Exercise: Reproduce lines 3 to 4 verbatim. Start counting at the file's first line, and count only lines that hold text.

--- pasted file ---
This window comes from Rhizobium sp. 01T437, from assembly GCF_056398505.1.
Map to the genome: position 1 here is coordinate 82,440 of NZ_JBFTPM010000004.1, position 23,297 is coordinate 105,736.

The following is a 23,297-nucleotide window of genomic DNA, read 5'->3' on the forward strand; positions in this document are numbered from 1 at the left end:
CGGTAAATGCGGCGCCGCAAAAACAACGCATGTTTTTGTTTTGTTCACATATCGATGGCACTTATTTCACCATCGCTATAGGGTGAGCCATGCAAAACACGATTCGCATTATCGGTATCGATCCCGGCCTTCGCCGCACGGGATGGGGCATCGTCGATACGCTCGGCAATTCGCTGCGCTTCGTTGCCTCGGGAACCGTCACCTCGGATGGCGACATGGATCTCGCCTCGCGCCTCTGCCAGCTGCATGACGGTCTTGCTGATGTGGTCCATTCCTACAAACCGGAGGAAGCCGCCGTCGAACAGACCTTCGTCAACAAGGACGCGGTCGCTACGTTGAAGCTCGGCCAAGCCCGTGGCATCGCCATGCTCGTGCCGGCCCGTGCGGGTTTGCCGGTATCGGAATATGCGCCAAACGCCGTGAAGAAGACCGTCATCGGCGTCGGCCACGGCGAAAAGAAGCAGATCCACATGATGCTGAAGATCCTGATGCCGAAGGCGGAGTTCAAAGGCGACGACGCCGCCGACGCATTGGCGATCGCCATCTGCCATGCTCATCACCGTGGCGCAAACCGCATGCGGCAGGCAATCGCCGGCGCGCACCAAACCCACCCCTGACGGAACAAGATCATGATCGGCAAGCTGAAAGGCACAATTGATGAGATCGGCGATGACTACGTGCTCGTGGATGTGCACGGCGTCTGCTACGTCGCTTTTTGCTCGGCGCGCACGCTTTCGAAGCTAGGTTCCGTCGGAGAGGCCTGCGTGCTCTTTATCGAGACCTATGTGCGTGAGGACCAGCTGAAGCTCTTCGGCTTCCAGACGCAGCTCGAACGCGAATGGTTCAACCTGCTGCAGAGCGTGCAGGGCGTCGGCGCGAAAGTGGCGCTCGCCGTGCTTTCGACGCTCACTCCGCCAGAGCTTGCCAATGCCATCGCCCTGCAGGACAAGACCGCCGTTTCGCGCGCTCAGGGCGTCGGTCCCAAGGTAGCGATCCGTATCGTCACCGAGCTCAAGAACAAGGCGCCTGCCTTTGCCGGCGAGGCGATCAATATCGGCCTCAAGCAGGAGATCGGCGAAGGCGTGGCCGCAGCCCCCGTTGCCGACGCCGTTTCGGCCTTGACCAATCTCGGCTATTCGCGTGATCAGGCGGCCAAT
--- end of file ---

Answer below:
The following is a 23,297-nucleotide window of genomic DNA, read 5'->3' on the forward strand; positions in this document are numbered from 1 at the left end:
CGGTAAATGCGGCGCCGCAAAAACAACGCATGTTTTTGTTTTGTTCACATATCGATGGCACTTATTTCACCATCGCTATAGGGTGAGCCATGCAAAACACGATTCGCATTATCGGTATCGATCCCGGCCTTCGCCGCACGGGATGGGGCATCGTCGATACGCTCGGCAATTCGCTGCGCTTCGTTGCCTCGGGAACCGTCACCTCGGATGGCGACATGGATCTCGCCTCGCGCCTCTGCCAGCTGCATGACGGTCTTGCTGATGTGGTCCATTCCTACAAACCGGAGGAAGCCGCCGTCGAACAGACCTTCGTCAACAAGGACGCGGTCGCTACGTTGAAGCTCGGCCAAGCCCGTGGCATCGCCATGCTCGTGCCGGCCCGTGCGGGTTTGCCGGTATCGGAATATGCGCCAAACGCCGTGAAGAAGACCGTCATCGGCGTCGGCCACGGCGAAAAGAAGCAGATCCACATGATGCTGAAGATCCTGATGCCGAAGGCGGAGTTCAAAGGCGACGACGCCGCCGACGCATTGGCGATCGCCATCTGCCATGCTCATCACCGTGGCGCAAACCGCATGCGGCAGGCAATCGCCGGCGCGCACCAAACCCACCCCTGACGGAACAAGATCATGATCGGCAAGCTGAAAGGCACAATTGATGAGATCGGCGATGACTACGTGCTCGTGGATGTGCACGGCGTCTGCTACGTCGCTTTTTGCTCGGCGCGCACGCTTTCGAAGCTAGGTTCCGTCGGAGAGGCCTGCGTGCTCTTTATCGAGACCTATGTGCGTGAGGACCAGCTGAAGCTCTTCGGCTTCCAGACGCAGCTCGAACGCGAATGGTTCAACCTGCTGCAGAGCGTGCAGGGCGTCGGCGCGAAAGTGGCGCTCGCCGTGCTTTCGACGCTCACTCCGCCAGAGCTTGCCAATGCCATCGCCCTGCAGGACAAGACCGCCGTTTCGCGCGCTCAGGGCGTCGGTCCCAAGGTAGCGATCCGTATCGTCACCGAGCTCAAGAACAAGGCGCCTGCCTTTGCCGGCGAGGCGATCAATATCGGCCTCAAGCAGGAGATCGGCGAAGGCGTGGCCGCAGCCCCCGTTGCCGACGCCGTTTCGGCCTTGACCAATCTCGGCTATTCGCGTGATCAGGCGGCCAAT